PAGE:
Understanding CSS Floats

Using css floats effectively can be confusing and it’s probably one of the things that trips up most people when they’re first learning css. However once you learn to control floated elements it opens up a whole new world of possibilities in your design and makes developing layouts much simpler.

And best of all floats really aren’t that hard to work with once you understand a few key points.

What is a Float?

A float is a box that is shifted to the left or right on the current line. The most interesting characteristic of a float (or “floated” or “floating” box) is that content may flow along its side (or be prohibited from doing so by the ‘clear’ property).

The float property has 3 values; none, which is the default, left, and right. As much as you might wish it so there is no center value. Horizontal centering in css is accomplished through margins.

Floats sit as far left or as far right as possible within the immediate containing div. Depending upon the available width where a float is declared, other elements can sit next to a floated element or flow around it.

The Difference Between Floats and Positioning

In css there are 3 types of positioning schemes. From w3.org

  1. Normal flow – In CSS 2.1, normal flow includes block formatting of block boxes, inline formatting of inline boxes, relative positioning of block or inline boxes, and positioning of run-in boxes.
  2. Floats – In the float model, a box is first laid out according to the normal flow, then taken out of the flow and shifted to the left or right as far as possible. Content may flow along the side of a float.
  3. Absolute positioning – In the absolute positioning model, a box is removed from the normal flow entirely (it has no impact on later siblings) and assigned a position with respect to a containing block.

Relative positioning shifts elements relative to their position in the normal document flow. Other elements are not affected and lay where they would had no positioning been applied. This leads to the possibility that elements with relative positioning may overlap surrounding elements on the page.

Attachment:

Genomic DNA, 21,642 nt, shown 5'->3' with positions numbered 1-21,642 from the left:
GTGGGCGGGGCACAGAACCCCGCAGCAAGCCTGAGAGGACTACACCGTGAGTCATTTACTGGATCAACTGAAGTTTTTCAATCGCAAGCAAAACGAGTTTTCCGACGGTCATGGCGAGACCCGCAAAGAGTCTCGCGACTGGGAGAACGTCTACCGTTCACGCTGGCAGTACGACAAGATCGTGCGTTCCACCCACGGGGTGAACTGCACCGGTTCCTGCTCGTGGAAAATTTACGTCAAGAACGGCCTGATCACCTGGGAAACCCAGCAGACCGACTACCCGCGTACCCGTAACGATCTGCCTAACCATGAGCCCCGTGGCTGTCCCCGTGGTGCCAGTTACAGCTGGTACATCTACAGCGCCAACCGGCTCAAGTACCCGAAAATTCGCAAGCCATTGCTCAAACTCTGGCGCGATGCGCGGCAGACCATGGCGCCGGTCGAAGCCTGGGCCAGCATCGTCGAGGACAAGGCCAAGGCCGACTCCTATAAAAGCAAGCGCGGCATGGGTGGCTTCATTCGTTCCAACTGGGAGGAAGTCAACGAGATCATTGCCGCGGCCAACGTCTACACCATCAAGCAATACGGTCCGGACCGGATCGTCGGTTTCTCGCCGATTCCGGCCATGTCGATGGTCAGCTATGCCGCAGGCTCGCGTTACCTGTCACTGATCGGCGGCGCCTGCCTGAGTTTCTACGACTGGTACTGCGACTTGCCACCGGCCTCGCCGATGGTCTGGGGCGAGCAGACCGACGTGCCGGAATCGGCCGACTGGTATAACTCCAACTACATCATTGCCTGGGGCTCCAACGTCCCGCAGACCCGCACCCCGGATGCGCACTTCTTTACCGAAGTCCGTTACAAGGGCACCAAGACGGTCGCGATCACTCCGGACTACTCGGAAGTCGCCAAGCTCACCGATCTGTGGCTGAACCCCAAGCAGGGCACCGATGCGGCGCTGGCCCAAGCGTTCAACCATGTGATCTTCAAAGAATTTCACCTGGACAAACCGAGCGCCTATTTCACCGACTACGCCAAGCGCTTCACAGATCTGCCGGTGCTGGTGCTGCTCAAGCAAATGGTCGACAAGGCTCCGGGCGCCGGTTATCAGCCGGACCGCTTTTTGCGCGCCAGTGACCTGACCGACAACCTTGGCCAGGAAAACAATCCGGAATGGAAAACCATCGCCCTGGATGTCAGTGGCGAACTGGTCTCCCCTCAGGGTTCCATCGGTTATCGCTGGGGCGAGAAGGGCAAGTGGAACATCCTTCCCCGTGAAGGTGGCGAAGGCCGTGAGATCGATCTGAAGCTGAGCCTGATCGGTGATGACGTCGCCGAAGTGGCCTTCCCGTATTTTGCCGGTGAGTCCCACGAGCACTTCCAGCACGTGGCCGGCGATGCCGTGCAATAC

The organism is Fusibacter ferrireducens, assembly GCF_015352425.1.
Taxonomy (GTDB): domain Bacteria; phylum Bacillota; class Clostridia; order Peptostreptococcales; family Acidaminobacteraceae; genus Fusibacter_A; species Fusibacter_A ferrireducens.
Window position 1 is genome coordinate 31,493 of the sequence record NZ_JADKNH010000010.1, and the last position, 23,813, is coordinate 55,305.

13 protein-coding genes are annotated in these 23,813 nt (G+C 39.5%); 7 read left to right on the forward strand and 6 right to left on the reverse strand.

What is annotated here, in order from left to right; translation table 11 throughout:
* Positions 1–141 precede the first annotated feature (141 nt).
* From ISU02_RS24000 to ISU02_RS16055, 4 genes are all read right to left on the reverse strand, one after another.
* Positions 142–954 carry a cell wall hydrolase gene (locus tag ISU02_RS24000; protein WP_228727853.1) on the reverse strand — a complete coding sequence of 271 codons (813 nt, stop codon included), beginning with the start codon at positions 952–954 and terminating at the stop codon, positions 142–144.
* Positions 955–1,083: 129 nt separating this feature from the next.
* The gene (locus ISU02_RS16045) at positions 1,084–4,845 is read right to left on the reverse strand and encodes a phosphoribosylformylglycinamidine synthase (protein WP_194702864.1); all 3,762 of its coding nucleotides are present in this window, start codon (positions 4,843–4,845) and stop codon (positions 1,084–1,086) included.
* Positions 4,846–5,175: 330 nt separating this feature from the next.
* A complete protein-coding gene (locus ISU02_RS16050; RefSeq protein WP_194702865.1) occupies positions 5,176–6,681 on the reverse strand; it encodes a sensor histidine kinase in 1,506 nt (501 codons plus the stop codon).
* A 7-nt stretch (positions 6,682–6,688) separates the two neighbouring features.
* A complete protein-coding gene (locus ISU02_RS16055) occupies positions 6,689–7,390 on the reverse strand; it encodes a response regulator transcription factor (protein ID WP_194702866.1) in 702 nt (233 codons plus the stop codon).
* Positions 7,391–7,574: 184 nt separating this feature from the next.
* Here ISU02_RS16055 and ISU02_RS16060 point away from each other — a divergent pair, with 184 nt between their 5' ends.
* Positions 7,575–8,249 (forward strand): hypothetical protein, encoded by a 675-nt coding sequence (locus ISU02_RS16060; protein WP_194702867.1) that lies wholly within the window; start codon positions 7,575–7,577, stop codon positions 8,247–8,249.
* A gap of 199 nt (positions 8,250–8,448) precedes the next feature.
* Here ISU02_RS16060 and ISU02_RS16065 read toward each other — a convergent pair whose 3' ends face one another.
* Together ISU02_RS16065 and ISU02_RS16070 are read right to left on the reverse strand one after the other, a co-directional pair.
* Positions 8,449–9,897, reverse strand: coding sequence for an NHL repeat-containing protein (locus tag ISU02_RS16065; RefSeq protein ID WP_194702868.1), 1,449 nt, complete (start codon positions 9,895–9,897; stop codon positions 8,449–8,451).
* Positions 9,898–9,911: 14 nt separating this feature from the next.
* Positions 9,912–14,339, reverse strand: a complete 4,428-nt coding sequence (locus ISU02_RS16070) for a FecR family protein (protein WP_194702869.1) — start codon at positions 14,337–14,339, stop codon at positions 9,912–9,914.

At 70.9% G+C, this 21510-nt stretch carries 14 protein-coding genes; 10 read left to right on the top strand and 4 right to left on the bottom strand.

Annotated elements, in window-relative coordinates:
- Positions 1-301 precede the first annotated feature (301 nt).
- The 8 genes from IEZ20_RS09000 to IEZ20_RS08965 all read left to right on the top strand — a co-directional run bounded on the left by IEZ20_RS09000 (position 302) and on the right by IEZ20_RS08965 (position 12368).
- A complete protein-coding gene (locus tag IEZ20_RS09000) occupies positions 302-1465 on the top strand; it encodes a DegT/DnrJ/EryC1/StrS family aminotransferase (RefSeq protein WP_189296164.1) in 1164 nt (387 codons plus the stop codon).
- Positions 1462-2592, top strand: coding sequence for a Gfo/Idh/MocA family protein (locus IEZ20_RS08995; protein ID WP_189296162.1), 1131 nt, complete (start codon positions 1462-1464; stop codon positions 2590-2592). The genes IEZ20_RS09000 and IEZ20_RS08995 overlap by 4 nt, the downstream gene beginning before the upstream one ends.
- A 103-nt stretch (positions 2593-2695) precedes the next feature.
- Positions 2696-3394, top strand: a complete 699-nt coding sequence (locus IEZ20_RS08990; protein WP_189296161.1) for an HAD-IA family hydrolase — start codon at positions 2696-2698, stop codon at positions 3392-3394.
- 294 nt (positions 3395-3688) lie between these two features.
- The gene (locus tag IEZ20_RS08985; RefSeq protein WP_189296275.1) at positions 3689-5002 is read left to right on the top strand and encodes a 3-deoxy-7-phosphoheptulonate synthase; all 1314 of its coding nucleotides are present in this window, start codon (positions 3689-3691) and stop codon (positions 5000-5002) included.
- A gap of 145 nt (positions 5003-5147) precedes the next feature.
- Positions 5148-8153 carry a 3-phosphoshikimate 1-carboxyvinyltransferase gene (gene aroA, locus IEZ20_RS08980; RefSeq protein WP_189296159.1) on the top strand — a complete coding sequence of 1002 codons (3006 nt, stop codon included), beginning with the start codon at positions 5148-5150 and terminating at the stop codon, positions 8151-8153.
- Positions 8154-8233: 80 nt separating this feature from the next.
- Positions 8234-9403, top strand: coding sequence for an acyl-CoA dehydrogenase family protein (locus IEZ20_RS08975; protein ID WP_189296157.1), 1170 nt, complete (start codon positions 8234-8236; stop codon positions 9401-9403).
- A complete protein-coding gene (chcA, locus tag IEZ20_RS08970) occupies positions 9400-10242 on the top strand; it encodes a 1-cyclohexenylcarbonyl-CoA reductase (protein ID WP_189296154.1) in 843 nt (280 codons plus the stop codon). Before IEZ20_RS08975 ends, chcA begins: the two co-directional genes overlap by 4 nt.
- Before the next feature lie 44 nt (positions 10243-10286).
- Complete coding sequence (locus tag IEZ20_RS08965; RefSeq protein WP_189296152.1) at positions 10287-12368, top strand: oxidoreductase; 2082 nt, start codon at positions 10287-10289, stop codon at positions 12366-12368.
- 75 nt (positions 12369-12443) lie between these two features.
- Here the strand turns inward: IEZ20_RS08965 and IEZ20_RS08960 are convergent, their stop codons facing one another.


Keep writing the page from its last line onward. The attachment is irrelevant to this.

Note that floats are taken out of the normal document flow, but floats do affect the position of elements around them.

How to Effectively Use Floats

There are two main ways floats are used.

Text Flowing Around An Image

Images are the most common, but you can substitute a different element. The idea is that text will wrap around some element.


This was the original intention of the floated element. You float an element left or right and allow other elements, usually text to flow or wrap around the element. When using floats in this fashion you want to have both the floated element and the wrapping text inside the same containing element.

<img class="alignleft" src="" alt="" width="" height="" />
Lots of text here. Enough to wrap around the image.
img.alignleft {float: left; margin: 0 10px 10px 0}

In the above code both the floated element and the wrapping text are contained within the same paragraph.

Notice that in the css I’ve added a right and bottom margin. It’s good practice when floating an image to add a little space between it and the wrapping text. Left floated images get a right margin and right floated images get a left margin. Both have a margin added to the bottom. 10px is arbitrary and you could use padding instead of margins if you choose.

Column Layouts

Because floats allow two block level elements (such as divs) to sit up against each other, it’s easy to use them to create columns.

<div id="wrapper">
  <div id="left-column"></div>
  <div id="right-column"></div>
#left-column {float: left}
#right-column {float: left}

Float both column divs above to the left and you have two columns. You would also need to make sure the combined widths of the two column divs can fit inside the width of the wrapper div. Alternately you can float the right column to the right, but I usually prefer floating both in the same direction.